HomeCarbon CreditsJapan's USD$11 Billion Climate Transition Bonds

Japan’s USD$11 Billion Climate Transition Bonds

The press release from Japan Climate Transition Bonds Framework under the Ministry of Finance (MoF) states that on July 2, 2024, Japan will launch its inaugural JPY1.6 trillion (USD 11 billion) Climate Transition Bond, dedicated to funding the nation’s extensive Green Transformation (GX) program.

The GX Plan aims to mobilize JPY150 trillion (USD 1 trillion) in public and private investments over the next decade, targeting cutting-edge, sustainable technologies to mitigate domestic emissions. This initiative aligns with Japan’s commitment to achieving its 46% greenhouse gas (GHG) reduction targets by 2030 and becoming carbon neutral by 2050.

Key Initiatives in Japan’s GX Promotion Strategy

As per the Climate Transition Bond Framework, In FY 2021, Japan’s energy self-sufficiency rate was 13.3%. It has been heavily reliant on imported oil, coal, and liquefied natural gas since the Great East Japan Earthquake occurred in 2011.

Achieving Green Transformation (GX) necessitates addressing high-emission sectors.

Emission reduction efforts are crucial for energy transformation in the following sectors:

  • Heavy industries like steel and chemicals, significantly contribute to emissions after distribution.
  • Everyday life sectors include households, transportation, commercial, and educational facilities.

Priority will be given to technologies that efficiently and effectively reduce emissions in each sector. The prime focus will be on those that forge industrial competitiveness and drive economic growth.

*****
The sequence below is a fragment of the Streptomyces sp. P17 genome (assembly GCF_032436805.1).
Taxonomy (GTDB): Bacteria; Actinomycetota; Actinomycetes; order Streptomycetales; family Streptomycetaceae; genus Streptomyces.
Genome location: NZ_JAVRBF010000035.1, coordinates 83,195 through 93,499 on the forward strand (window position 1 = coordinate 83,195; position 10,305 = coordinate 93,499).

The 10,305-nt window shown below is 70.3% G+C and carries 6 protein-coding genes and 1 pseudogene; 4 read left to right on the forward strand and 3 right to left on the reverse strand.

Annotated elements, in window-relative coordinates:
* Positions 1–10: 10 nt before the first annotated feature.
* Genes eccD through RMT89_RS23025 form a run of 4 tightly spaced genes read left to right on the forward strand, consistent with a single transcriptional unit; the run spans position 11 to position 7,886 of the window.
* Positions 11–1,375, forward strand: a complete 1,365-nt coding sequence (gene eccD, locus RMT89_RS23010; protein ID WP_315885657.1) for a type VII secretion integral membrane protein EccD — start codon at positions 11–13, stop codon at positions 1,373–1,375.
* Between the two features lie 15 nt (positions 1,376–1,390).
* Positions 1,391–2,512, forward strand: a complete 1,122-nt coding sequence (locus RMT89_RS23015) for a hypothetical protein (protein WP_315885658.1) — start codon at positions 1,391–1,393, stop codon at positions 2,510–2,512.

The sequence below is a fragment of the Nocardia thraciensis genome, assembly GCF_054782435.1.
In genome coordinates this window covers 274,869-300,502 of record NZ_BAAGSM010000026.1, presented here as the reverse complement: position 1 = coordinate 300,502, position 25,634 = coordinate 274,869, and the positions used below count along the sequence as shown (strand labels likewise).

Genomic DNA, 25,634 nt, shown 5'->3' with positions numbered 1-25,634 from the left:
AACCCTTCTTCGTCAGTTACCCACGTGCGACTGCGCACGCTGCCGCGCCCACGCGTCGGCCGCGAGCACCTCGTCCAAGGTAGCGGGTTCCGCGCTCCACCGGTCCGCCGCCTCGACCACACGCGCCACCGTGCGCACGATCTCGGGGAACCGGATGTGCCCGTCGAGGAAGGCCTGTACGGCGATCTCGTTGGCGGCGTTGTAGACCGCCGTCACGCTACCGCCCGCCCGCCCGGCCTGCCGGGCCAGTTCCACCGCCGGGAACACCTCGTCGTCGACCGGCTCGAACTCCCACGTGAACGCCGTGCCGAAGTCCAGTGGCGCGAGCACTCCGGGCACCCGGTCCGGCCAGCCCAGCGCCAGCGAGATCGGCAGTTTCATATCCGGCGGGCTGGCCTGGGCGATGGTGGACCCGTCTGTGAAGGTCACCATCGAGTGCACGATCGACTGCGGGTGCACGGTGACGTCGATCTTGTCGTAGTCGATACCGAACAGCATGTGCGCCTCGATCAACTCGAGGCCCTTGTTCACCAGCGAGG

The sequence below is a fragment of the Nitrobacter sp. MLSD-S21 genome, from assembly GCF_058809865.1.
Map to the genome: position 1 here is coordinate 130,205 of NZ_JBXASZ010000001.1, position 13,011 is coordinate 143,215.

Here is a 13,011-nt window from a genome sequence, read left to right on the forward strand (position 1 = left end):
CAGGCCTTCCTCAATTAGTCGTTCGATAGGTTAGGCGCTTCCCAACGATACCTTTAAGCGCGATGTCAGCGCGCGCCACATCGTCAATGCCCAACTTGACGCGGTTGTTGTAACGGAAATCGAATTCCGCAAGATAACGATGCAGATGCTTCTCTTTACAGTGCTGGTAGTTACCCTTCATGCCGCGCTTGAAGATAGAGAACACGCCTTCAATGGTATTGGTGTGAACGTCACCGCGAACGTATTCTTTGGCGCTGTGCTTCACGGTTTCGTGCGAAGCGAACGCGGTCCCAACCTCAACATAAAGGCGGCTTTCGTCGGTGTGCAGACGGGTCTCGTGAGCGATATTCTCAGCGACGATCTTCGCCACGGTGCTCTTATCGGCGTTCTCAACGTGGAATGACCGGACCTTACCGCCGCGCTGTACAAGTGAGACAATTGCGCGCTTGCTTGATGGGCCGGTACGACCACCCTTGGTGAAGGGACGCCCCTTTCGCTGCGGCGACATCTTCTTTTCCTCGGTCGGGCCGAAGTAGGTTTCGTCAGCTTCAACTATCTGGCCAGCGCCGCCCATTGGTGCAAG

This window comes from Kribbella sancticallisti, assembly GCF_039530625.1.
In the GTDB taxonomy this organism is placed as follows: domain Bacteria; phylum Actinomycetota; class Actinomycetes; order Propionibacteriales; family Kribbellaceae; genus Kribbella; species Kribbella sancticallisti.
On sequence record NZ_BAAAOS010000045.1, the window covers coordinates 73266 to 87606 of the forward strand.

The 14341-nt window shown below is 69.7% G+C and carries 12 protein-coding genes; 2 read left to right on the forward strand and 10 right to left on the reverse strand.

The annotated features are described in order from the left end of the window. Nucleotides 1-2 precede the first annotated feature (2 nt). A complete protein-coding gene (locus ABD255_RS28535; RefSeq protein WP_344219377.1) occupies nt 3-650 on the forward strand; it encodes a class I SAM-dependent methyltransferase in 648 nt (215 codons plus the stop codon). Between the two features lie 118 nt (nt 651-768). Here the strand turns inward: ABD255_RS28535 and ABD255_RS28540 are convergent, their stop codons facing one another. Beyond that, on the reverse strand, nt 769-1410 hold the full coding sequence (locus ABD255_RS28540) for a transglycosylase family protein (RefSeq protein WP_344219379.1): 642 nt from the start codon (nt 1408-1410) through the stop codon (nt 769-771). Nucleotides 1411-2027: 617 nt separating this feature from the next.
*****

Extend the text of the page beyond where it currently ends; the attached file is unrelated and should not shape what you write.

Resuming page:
Japan’s GX promotion strategy establishes two key initiatives to meet international commitments, ensure a stable energy supply, and realize economic growth.

1. Stable Energy Supply and Decarbonization:

  • Promote energy conservation measures.
  • Transition power sources to improve energy self-sufficiency, focusing on renewable energy and nuclear power.

2. Growth-Oriented Carbon Pricing Concept:

  • Implement and execute bold upfront investment support using instruments such as GX Economy Transition Bonds.
  • Provide incentives for GX investment through carbon pricing.
  • Utilize new financial mechanisms to support the transition.

These initiatives ensure a stable energy supply while advancing toward decarbonization and economic growth.

Image: GX promotion strategy

JAPAN GXsource: Japan Climate Transition Bond Framework

Japan’s Climate Transition Bonds Set New Standards in Sustainable Finance

The press release discreetly mentions that Japan’s Climate Transition Bonds are certified under the Climate Bonds Standard. It assures investors’ adherence to global best practices in environmental objectives.

Sean Kidney, CEO, of Climate Bonds Initiative, said:

“Transition is the theme for the year: corporates, cities and countries need to do transition plans in line with global emission reduction targets; under the Paris Climate Agreement countries are working on ambitious new Nationally Determined Contributions (NDCs) – transition plans – to be tabled at next year’s COP. “This bond shows clearly how governments, and others, can raise funds to invest in that transition. It marks a significant milestone in transition finance.”

The First 55.5% Share